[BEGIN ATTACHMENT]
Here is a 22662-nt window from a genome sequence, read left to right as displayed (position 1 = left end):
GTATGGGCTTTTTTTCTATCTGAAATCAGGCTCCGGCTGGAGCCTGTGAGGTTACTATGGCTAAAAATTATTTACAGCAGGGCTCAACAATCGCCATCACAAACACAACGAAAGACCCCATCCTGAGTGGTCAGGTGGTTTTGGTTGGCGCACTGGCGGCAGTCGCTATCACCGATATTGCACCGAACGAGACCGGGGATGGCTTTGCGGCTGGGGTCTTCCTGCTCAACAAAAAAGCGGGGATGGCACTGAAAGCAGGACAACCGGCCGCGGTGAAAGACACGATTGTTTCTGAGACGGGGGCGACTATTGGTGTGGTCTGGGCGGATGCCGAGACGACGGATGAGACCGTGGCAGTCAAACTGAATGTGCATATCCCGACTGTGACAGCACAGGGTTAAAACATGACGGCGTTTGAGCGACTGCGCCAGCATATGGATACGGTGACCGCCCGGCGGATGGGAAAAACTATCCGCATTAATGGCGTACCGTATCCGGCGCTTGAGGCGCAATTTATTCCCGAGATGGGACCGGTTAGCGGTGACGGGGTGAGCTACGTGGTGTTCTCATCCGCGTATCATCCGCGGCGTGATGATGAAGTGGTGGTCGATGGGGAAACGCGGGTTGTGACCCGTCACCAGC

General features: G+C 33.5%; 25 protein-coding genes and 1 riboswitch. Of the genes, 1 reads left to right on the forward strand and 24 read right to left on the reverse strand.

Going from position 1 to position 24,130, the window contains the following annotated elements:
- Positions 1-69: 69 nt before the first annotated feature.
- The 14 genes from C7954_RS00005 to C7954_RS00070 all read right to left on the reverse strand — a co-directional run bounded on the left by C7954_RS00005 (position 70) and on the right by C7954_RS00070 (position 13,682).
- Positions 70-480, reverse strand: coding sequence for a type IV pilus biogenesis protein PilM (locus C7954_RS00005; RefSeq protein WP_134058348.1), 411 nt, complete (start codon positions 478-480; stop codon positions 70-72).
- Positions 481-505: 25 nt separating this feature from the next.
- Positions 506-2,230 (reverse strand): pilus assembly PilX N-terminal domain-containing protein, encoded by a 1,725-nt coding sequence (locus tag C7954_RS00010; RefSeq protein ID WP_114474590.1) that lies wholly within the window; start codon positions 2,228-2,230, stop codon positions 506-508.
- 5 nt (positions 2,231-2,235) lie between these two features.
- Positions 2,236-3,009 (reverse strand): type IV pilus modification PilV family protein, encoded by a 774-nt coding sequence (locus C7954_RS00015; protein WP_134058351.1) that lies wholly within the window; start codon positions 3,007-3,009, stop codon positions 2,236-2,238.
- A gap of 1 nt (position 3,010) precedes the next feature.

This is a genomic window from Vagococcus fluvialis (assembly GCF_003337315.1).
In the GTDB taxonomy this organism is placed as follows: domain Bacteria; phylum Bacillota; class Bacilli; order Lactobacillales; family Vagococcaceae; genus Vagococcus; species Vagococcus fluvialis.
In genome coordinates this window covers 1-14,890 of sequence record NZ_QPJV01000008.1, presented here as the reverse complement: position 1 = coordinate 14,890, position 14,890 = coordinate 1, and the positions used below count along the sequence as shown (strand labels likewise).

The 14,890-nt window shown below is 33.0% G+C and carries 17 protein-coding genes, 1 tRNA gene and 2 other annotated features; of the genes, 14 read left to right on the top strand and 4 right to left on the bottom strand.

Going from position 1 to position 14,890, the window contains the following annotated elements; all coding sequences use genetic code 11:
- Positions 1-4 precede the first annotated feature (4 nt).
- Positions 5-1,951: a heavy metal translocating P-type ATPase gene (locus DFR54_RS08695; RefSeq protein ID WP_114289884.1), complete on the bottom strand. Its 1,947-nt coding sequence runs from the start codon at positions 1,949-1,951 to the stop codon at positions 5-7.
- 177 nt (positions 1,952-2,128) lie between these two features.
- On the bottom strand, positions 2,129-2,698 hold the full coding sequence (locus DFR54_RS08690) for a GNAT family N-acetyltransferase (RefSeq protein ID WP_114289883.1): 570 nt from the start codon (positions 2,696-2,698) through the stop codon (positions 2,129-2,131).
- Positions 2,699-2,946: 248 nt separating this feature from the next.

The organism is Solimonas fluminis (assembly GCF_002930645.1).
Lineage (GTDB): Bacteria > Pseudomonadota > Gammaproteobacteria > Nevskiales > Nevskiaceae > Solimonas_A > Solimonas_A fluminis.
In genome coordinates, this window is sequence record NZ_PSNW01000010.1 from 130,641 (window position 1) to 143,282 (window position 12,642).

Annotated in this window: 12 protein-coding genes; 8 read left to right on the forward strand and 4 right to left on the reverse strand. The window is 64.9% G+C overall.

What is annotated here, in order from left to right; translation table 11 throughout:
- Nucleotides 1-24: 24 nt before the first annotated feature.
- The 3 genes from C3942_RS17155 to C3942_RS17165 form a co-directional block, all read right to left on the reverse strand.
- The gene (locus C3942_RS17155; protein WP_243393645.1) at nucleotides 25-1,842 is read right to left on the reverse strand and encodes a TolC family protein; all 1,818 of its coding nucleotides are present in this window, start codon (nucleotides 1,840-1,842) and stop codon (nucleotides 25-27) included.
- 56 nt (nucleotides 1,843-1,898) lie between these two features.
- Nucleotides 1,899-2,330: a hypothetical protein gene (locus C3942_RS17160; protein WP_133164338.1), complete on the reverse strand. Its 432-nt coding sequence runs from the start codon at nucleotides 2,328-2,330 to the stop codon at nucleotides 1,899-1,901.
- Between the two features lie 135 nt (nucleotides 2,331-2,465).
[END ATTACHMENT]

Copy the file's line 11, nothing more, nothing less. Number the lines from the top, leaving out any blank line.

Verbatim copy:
- Positions 2,236-3,009 (reverse strand): type IV pilus modification PilV family protein, encoded by a 774-nt coding sequence (locus C7954_RS00015; protein WP_134058351.1) that lies wholly within the window; start codon positions 3,007-3,009, stop codon positions 2,236-2,238.